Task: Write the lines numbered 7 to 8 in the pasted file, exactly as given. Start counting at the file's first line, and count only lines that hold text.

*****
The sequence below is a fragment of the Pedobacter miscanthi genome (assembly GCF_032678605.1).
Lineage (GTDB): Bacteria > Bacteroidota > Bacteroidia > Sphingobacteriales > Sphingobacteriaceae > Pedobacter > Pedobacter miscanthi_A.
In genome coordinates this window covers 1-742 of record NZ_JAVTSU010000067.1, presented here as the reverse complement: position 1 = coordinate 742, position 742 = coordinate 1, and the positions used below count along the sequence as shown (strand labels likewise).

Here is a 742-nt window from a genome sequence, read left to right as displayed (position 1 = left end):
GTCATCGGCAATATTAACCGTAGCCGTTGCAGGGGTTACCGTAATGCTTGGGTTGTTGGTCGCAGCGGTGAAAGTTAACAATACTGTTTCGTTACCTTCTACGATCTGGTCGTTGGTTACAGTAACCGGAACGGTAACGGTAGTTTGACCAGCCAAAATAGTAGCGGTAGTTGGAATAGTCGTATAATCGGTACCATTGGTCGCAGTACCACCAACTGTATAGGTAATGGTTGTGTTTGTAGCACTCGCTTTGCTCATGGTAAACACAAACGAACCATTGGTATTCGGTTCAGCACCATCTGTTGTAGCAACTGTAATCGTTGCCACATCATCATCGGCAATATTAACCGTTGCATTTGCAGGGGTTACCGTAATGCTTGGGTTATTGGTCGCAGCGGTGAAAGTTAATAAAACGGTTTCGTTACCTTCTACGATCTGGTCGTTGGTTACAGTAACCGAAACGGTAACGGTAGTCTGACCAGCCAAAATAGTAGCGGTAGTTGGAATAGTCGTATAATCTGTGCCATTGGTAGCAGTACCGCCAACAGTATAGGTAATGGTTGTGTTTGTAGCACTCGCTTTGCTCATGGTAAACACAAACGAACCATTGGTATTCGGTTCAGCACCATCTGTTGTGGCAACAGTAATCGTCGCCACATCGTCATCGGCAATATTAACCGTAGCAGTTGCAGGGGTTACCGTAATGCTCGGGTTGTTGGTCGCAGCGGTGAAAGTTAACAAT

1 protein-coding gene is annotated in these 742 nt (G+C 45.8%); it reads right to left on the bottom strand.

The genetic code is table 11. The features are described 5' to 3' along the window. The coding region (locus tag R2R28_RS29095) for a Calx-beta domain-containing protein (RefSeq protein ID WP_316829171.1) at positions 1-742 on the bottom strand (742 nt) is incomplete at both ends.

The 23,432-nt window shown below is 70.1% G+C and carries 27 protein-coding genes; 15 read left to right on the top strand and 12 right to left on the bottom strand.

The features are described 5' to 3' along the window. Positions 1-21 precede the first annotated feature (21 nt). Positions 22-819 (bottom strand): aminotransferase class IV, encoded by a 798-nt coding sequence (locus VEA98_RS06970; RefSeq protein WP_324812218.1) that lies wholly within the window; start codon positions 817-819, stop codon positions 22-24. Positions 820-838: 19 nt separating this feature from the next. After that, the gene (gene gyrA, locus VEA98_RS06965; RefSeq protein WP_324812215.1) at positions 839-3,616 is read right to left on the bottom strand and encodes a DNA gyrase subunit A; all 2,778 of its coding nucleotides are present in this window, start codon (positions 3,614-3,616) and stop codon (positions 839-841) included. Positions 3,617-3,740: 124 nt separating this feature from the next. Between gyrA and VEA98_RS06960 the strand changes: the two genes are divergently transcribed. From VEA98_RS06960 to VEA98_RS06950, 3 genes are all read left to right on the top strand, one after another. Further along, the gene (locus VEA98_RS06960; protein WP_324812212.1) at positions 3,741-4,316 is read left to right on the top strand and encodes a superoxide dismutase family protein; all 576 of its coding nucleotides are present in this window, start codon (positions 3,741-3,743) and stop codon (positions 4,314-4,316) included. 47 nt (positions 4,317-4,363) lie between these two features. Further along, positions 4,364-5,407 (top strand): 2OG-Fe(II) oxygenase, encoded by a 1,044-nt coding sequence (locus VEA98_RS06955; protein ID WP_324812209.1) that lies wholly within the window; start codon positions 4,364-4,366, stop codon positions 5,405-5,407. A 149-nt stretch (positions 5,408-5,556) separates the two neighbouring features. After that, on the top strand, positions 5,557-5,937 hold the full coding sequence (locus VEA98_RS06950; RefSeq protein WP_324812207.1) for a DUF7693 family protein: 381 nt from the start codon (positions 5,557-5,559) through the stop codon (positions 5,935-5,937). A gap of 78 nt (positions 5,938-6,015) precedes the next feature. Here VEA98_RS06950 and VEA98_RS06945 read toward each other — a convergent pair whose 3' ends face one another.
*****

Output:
The genetic code is table 11. The features are described 5' to 3' along the window. The coding region (locus tag R2R28_RS29095) for a Calx-beta domain-containing protein (RefSeq protein ID WP_316829171.1) at positions 1-742 on the bottom strand (742 nt) is incomplete at both ends.

The 23,432-nt window shown below is 70.1% G+C and carries 27 protein-coding genes; 15 read left to right on the top strand and 12 right to left on the bottom strand.